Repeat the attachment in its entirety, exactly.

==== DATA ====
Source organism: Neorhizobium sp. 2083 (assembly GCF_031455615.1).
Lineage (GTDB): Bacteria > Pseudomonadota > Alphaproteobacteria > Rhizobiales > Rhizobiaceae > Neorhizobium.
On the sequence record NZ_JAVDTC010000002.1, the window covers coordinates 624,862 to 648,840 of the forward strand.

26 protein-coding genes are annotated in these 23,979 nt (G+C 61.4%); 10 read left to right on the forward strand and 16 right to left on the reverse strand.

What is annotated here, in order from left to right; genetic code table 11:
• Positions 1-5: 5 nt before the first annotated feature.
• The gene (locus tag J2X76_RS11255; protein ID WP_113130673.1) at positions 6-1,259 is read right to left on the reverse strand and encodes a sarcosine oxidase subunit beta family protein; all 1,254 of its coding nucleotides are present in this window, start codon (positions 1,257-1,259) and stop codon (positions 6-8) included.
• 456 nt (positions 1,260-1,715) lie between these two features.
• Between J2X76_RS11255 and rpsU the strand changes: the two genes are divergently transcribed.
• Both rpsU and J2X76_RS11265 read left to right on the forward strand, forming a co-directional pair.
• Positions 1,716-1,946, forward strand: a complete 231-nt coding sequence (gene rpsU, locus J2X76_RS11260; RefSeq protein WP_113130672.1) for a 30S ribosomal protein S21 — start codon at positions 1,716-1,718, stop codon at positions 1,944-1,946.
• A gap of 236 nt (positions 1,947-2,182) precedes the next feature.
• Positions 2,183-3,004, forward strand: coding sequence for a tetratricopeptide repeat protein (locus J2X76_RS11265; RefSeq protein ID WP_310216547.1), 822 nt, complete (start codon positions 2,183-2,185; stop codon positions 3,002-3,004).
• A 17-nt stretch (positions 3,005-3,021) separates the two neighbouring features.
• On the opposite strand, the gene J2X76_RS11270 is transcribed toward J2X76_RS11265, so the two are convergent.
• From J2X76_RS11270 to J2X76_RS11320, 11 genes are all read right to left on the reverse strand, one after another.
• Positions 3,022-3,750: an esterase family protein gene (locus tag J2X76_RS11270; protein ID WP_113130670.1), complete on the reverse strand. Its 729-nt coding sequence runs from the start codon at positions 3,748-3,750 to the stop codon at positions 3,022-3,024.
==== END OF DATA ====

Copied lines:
Source organism: Neorhizobium sp. 2083 (assembly GCF_031455615.1).
Lineage (GTDB): Bacteria > Pseudomonadota > Alphaproteobacteria > Rhizobiales > Rhizobiaceae > Neorhizobium.
On the sequence record NZ_JAVDTC010000002.1, the window covers coordinates 624,862 to 648,840 of the forward strand.

26 protein-coding genes are annotated in these 23,979 nt (G+C 61.4%); 10 read left to right on the forward strand and 16 right to left on the reverse strand.

What is annotated here, in order from left to right; genetic code table 11:
• Positions 1-5: 5 nt before the first annotated feature.
• The gene (locus tag J2X76_RS11255; protein ID WP_113130673.1) at positions 6-1,259 is read right to left on the reverse strand and encodes a sarcosine oxidase subunit beta family protein; all 1,254 of its coding nucleotides are present in this window, start codon (positions 1,257-1,259) and stop codon (positions 6-8) included.
• 456 nt (positions 1,260-1,715) lie between these two features.
• Between J2X76_RS11255 and rpsU the strand changes: the two genes are divergently transcribed.
• Both rpsU and J2X76_RS11265 read left to right on the forward strand, forming a co-directional pair.
• Positions 1,716-1,946, forward strand: a complete 231-nt coding sequence (gene rpsU, locus J2X76_RS11260; RefSeq protein WP_113130672.1) for a 30S ribosomal protein S21 — start codon at positions 1,716-1,718, stop codon at positions 1,944-1,946.
• A gap of 236 nt (positions 1,947-2,182) precedes the next feature.
• Positions 2,183-3,004, forward strand: coding sequence for a tetratricopeptide repeat protein (locus J2X76_RS11265; RefSeq protein ID WP_310216547.1), 822 nt, complete (start codon positions 2,183-2,185; stop codon positions 3,002-3,004).
• A 17-nt stretch (positions 3,005-3,021) separates the two neighbouring features.
• On the opposite strand, the gene J2X76_RS11270 is transcribed toward J2X76_RS11265, so the two are convergent.
• From J2X76_RS11270 to J2X76_RS11320, 11 genes are all read right to left on the reverse strand, one after another.
• Positions 3,022-3,750: an esterase family protein gene (locus tag J2X76_RS11270; protein ID WP_113130670.1), complete on the reverse strand. Its 729-nt coding sequence runs from the start codon at positions 3,748-3,750 to the stop codon at positions 3,022-3,024.